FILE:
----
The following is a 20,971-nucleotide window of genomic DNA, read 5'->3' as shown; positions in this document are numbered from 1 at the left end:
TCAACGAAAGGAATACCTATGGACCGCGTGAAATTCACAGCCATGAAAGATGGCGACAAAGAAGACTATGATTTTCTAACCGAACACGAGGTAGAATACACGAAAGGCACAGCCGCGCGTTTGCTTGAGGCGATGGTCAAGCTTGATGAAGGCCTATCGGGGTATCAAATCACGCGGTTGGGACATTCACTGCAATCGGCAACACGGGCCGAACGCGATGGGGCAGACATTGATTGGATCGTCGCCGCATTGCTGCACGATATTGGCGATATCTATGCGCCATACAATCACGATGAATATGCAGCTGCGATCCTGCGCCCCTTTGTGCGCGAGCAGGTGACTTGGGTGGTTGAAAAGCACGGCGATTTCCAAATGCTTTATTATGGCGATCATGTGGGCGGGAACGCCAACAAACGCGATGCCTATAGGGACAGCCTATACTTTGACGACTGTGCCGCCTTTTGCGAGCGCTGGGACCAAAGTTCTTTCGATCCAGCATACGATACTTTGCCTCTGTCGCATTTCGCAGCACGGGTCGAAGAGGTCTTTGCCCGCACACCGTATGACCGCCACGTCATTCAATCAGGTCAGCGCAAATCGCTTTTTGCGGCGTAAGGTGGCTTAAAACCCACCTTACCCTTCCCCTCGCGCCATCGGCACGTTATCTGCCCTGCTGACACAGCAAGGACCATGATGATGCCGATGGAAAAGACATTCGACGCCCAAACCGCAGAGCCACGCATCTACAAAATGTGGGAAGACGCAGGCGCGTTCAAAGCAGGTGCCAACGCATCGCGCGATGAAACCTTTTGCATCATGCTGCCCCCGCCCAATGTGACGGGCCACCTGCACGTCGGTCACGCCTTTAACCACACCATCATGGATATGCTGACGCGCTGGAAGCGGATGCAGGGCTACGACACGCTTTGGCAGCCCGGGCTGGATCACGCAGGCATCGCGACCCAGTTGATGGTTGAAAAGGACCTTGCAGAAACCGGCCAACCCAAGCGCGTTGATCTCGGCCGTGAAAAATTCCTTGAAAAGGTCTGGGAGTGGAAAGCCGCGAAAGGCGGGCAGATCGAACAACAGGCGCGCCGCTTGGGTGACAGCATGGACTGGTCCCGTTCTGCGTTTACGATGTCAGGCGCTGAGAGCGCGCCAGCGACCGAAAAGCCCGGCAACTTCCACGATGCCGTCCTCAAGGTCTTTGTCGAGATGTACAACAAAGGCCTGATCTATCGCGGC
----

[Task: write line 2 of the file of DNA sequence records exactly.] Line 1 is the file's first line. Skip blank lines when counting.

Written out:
TCAACGAAAGGAATACCTATGGACCGCGTGAAATTCACAGCCATGAAAGATGGCGACAAAGAAGACTATGATTTTCTAACCGAACACGAGGTAGAATACACGAAAGGCACAGCCGCGCGTTTGCTTGAGGCGATGGTCAAGCTTGATGAAGGCCTATCGGGGTATCAAATCACGCGGTTGGGACATTCACTGCAATCGGCAACACGGGCCGAACGCGATGGGGCAGACATTGATTGGATCGTCGCCGCATTGCTGCACGATATTGGCGATATCTATGCGCCATACAATCACGATGAATATGCAGCTGCGATCCTGCGCCCCTTTGTGCGCGAGCAGGTGACTTGGGTGGTTGAAAAGCACGGCGATTTCCAAATGCTTTATTATGGCGATCATGTGGGCGGGAACGCCAACAAACGCGATGCCTATAGGGACAGCCTATACTTTGACGACTGTGCCGCCTTTTGCGAGCGCTGGGACCAAAGTTCTTTCGATCCAGCATACGATACTTTGCCTCTGTCGCATTTCGCAGCACGGGTCGAAGAGGTCTTTGCCCGCACACCGTATGACCGCCACGTCATTCAATCAGGTCAGCGCAAATCGCTTTTTGCGGCGTAAGGTGGCTTAAAACCCACCTTACCCTTCCCCTCGCGCCATCGGCACGTTATCTGCCCTGCTGACACAGCAAGGACCATGATGATGCCGATGGAAAAGACATTCGACGCCCAAACCGCAGAGCCACGCATCTACAAAATGTGGGAAGACGCAGGCGCGTTCAAAGCAGGTGCCAACGCATCGCGCGATGAAACCTTTTGCATCATGCTGCCCCCGCCCAATGTGACGGGCCACCTGCACGTCGGTCACGCCTTTAACCACACCATCATGGATATGCTGACGCGCTGGAAGCGGATGCAGGGCTACGACACGCTTTGGCAGCCCGGGCTGGATCACGCAGGCATCGCGACCCAGTTGATGGTTGAAAAGGACCTTGCAGAAACCGGCCAACCCAAGCGCGTTGATCTCGGCCGTGAAAAATTCCTTGAAAAGGTCTGGGAGTGGAAAGCCGCGAAAGGCGGGCAGATCGAACAACAGGCGCGCCGCTTGGGTGACAGCATGGACTGGTCCCGTTCTGCGTTTACGATGTCAGGCGCTGAGAGCGCGCCAGCGACCGAAAAGCCCGGCAACTTCCACGATGCCGTCCTCAAGGTCTTTGTCGAGATGTACAACAAAGGCCTGATCTATCGCGGC